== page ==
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Individual career plans (also referred to as career action and development plans) can be looked at as an outline that helps a person figure out the steps he needs to take in order to achieve his ultimate career goals. The plan contains an organized list of the individual’s work-related experiences, education, preferences and other groundwork to illustrate his career choices and to help develop a career action plan
The National Career Development Association (NCDA) defines the plan as “a written list of the short and long-term goals that employees have pertaining to their current and future jobs, and a planned sequence of formal and informal experiences to assist in achieving their goals.” Individual career plans are intended to help a person reach her full career potential by considering both her strengths and limitations--central components when it comes to identifying the specific job and career route that is the best match. Such factors can detect the overall success and satisfaction a person will have within a specific career.
Individual career plans generate a portrait of sorts and provide individuals with important information concerning future career development and activities. Individual career plans are typically done after a person has completed a number of career aptitude tests, interest inventories, personality tests, work values inventories and skills assessments. These are great resources that can be employed to discover those careers which directly correlate to the individual’s skills, preferences, traits and overall objectives. Self-assessments are also used to help illustrate the specific career and work environments a person is most likely to thrive in.
The Department of Commerce (DOC) Careers in Motion Program (CM) involves a number of web-based tools for individual assessment and career planning, which allows individuals to set realistic, achievable goals and to design personalized, customized achievable career goals with measurable steps. Additionally, the Riley Guide is a good source for the above, along with MindTools.com, which utilizes the SWOT analysis (Strengths, Weaknesses, Opportunities and Threats) to help gauge how practical a person’s career goals and expectations are (see Resources). The objective of these tools is to help a person form and implement her individual career plan.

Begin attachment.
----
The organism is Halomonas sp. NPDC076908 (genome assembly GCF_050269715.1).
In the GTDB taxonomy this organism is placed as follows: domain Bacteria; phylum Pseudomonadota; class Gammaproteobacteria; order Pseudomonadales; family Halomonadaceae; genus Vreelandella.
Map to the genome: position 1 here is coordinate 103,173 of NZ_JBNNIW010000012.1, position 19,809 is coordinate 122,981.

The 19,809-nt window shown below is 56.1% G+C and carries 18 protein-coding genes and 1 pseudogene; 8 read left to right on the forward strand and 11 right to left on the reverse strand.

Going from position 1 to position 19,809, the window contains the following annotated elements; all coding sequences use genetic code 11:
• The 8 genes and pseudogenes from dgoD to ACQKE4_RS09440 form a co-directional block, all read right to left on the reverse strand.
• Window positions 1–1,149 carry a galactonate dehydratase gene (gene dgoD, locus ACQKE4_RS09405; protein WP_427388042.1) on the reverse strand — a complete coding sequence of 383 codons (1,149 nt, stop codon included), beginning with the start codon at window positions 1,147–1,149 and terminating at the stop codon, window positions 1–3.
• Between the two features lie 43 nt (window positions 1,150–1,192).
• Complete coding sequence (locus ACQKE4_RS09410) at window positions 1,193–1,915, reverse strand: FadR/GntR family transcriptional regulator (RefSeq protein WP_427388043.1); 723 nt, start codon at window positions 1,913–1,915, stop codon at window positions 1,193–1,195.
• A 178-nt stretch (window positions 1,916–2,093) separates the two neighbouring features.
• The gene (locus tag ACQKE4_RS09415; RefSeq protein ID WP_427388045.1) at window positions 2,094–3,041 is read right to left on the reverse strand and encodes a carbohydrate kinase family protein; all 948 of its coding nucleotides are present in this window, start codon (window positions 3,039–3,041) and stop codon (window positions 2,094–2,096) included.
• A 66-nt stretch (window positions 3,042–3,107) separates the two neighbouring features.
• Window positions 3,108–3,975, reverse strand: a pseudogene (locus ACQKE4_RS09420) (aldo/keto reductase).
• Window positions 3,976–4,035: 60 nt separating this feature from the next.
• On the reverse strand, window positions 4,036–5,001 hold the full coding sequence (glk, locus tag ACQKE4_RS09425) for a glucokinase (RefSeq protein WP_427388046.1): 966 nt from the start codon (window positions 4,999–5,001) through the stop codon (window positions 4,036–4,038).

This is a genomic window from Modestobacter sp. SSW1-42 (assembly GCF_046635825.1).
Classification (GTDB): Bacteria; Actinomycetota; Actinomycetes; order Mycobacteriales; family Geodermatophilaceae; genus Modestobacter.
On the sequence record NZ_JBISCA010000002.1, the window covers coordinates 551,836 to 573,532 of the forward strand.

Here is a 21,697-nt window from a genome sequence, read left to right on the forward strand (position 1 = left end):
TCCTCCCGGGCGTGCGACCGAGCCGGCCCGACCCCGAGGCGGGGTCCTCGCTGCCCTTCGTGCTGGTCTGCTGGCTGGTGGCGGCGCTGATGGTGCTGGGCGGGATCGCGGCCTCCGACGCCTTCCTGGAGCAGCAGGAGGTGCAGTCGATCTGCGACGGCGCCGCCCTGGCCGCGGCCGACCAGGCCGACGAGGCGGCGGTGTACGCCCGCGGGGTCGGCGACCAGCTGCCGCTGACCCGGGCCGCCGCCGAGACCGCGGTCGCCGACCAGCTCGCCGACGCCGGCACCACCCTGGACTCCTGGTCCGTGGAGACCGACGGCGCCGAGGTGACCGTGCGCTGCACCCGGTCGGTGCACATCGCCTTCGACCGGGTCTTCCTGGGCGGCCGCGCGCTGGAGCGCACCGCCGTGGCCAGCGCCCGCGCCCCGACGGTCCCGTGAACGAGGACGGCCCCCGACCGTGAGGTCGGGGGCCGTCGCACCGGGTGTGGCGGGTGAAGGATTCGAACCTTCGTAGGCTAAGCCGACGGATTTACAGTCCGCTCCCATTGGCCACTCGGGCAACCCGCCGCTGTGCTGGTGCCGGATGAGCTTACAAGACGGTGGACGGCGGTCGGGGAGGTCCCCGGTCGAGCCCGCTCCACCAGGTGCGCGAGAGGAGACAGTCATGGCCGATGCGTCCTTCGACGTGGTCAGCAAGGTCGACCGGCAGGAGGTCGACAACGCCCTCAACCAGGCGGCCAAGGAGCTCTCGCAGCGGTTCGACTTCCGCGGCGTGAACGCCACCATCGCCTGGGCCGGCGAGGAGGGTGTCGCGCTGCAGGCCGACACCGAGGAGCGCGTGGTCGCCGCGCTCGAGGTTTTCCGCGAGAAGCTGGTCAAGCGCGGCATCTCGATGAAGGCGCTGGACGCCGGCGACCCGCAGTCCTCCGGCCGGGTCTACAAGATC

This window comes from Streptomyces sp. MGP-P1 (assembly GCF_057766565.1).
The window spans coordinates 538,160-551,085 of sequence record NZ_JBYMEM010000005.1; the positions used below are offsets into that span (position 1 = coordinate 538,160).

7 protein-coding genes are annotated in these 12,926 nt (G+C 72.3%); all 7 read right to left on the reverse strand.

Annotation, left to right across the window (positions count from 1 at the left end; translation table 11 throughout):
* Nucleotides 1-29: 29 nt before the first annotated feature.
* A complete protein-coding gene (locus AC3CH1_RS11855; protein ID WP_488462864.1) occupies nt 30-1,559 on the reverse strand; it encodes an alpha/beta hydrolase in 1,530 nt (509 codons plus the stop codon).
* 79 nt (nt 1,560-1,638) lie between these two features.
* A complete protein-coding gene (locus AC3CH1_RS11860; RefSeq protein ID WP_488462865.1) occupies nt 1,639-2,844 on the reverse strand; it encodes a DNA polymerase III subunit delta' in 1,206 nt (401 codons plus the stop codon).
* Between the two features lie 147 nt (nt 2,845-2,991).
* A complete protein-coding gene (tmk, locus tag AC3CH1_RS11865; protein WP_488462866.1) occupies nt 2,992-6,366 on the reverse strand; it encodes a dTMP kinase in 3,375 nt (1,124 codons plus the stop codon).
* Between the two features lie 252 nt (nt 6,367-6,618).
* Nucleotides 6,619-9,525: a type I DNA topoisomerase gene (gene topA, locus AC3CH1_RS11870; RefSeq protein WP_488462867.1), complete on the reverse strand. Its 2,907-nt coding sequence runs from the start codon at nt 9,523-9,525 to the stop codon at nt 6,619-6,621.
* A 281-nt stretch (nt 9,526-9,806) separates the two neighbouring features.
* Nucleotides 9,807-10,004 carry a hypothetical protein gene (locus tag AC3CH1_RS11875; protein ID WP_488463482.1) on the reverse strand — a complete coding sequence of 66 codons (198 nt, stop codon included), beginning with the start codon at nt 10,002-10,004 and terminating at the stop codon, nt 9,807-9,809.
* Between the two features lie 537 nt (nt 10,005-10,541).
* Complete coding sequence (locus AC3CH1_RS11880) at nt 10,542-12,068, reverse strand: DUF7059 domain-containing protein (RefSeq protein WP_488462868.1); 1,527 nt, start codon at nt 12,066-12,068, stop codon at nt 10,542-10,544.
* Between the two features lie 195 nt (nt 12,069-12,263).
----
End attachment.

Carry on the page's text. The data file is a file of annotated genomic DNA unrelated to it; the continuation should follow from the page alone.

Although the exact format of individual career plans may vary according to the person, they all contain the same information. For example, it should begin with the occupation or group of occupations that the person is interested in. Following that is a section devoted to skills/abilities, interests, and areas to work on. The next portion is goal setting and planning. This include your objectives or actions you plan on taking to get to where you want to be. Identify and think about the amount of time and energy that needs to be devoted towards things like education and other activities that bring you towards accomplishing your objectives. See References for links to sample individual career development plans so you can look at the different formats and sections they contain.
Individual career plan models are something you can tailor to suit you best. For instance, you may want to include all of the assessments and use them to detail your progress or success and serve as a motivational guide towards your plan. Under the assessments, you can also record the results of any academic exams or occupational-related tests you’ve taken. The subsequent parts of an individual career plan should include any relevant work-based learning experiences, extracurricular activities and notable awards and accomplishments (this doesn’t have to be limited to academic achievements). Lastly, write down all potential strategies and actions that you’ll take. These strategies or action plans can be divided into specific areas such as personal/ social, academic/vocational, financial and workplace readiness.
Serena Spinello holds two master’s degrees and is pursuing her Ph.D. in medical science. She has been a professional writer and researcher for over 10 years and is an active member of the American Medical Writers Association, Academy of Medical Educators, and the National Association of Social Workers.